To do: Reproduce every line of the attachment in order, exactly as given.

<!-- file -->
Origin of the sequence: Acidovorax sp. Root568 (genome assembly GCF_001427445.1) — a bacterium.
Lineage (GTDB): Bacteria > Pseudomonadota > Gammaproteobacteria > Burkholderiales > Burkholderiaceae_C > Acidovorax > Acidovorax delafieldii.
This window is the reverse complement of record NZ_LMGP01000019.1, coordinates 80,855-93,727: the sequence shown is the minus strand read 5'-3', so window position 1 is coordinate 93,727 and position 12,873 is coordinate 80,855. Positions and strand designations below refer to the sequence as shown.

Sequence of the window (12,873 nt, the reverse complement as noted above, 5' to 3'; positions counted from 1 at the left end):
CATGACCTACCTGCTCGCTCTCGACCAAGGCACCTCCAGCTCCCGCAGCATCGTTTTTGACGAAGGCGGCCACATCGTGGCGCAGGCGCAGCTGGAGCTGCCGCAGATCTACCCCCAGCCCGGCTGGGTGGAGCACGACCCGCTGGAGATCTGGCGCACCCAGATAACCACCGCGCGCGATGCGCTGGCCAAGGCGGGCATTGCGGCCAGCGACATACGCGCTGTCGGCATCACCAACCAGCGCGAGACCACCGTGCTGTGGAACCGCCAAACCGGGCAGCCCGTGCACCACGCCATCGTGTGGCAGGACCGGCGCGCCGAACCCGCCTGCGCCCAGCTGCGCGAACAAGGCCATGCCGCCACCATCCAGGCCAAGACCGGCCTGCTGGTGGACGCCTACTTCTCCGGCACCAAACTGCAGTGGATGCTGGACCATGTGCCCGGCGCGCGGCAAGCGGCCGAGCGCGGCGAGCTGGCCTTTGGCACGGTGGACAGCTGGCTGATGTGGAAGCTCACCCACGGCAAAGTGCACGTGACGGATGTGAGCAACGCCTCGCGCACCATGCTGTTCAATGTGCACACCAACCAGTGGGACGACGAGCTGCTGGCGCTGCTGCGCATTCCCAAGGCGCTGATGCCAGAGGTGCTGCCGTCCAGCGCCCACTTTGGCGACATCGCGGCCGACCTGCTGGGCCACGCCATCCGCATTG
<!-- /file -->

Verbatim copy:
Origin of the sequence: Acidovorax sp. Root568 (genome assembly GCF_001427445.1) — a bacterium.
Lineage (GTDB): Bacteria > Pseudomonadota > Gammaproteobacteria > Burkholderiales > Burkholderiaceae_C > Acidovorax > Acidovorax delafieldii.
This window is the reverse complement of record NZ_LMGP01000019.1, coordinates 80,855-93,727: the sequence shown is the minus strand read 5'-3', so window position 1 is coordinate 93,727 and position 12,873 is coordinate 80,855. Positions and strand designations below refer to the sequence as shown.

Sequence of the window (12,873 nt, the reverse complement as noted above, 5' to 3'; positions counted from 1 at the left end):
CATGACCTACCTGCTCGCTCTCGACCAAGGCACCTCCAGCTCCCGCAGCATCGTTTTTGACGAAGGCGGCCACATCGTGGCGCAGGCGCAGCTGGAGCTGCCGCAGATCTACCCCCAGCCCGGCTGGGTGGAGCACGACCCGCTGGAGATCTGGCGCACCCAGATAACCACCGCGCGCGATGCGCTGGCCAAGGCGGGCATTGCGGCCAGCGACATACGCGCTGTCGGCATCACCAACCAGCGCGAGACCACCGTGCTGTGGAACCGCCAAACCGGGCAGCCCGTGCACCACGCCATCGTGTGGCAGGACCGGCGCGCCGAACCCGCCTGCGCCCAGCTGCGCGAACAAGGCCATGCCGCCACCATCCAGGCCAAGACCGGCCTGCTGGTGGACGCCTACTTCTCCGGCACCAAACTGCAGTGGATGCTGGACCATGTGCCCGGCGCGCGGCAAGCGGCCGAGCGCGGCGAGCTGGCCTTTGGCACGGTGGACAGCTGGCTGATGTGGAAGCTCACCCACGGCAAAGTGCACGTGACGGATGTGAGCAACGCCTCGCGCACCATGCTGTTCAATGTGCACACCAACCAGTGGGACGACGAGCTGCTGGCGCTGCTGCGCATTCCCAAGGCGCTGATGCCAGAGGTGCTGCCGTCCAGCGCCCACTTTGGCGACATCGCGGCCGACCTGCTGGGCCACGCCATCCGCATTG